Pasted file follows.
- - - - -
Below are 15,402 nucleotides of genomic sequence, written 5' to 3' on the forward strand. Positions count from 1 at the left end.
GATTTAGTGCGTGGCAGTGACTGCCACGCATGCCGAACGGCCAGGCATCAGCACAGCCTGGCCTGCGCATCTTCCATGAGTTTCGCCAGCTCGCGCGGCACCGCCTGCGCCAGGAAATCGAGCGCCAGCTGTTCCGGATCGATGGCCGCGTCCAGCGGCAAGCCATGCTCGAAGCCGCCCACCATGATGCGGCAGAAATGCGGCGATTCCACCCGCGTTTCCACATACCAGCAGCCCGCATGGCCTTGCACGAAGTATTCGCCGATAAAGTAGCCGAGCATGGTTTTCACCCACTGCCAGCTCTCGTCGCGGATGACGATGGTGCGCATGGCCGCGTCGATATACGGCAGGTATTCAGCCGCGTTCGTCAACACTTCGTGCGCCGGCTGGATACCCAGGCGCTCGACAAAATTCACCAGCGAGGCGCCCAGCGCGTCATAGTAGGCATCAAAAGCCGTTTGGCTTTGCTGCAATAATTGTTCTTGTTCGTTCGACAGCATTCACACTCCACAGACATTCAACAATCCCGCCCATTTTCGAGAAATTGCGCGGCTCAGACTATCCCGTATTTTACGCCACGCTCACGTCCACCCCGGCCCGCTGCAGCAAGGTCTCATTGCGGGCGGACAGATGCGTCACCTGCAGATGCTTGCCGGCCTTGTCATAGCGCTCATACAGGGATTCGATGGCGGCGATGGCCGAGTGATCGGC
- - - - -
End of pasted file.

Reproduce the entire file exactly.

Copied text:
Below are 15,402 nucleotides of genomic sequence, written 5' to 3' on the forward strand. Positions count from 1 at the left end.
GATTTAGTGCGTGGCAGTGACTGCCACGCATGCCGAACGGCCAGGCATCAGCACAGCCTGGCCTGCGCATCTTCCATGAGTTTCGCCAGCTCGCGCGGCACCGCCTGCGCCAGGAAATCGAGCGCCAGCTGTTCCGGATCGATGGCCGCGTCCAGCGGCAAGCCATGCTCGAAGCCGCCCACCATGATGCGGCAGAAATGCGGCGATTCCACCCGCGTTTCCACATACCAGCAGCCCGCATGGCCTTGCACGAAGTATTCGCCGATAAAGTAGCCGAGCATGGTTTTCACCCACTGCCAGCTCTCGTCGCGGATGACGATGGTGCGCATGGCCGCGTCGATATACGGCAGGTATTCAGCCGCGTTCGTCAACACTTCGTGCGCCGGCTGGATACCCAGGCGCTCGACAAAATTCACCAGCGAGGCGCCCAGCGCGTCATAGTAGGCATCAAAAGCCGTTTGGCTTTGCTGCAATAATTGTTCTTGTTCGTTCGACAGCATTCACACTCCACAGACATTCAACAATCCCGCCCATTTTCGAGAAATTGCGCGGCTCAGACTATCCCGTATTTTACGCCACGCTCACGTCCACCCCGGCCCGCTGCAGCAAGGTCTCATTGCGGGCGGACAGATGCGTCACCTGCAGATGCTTGCCGGCCTTGTCATAGCGCTCATACAGGGATTCGATGGCGGCGATGGCCGAGTGATCGGC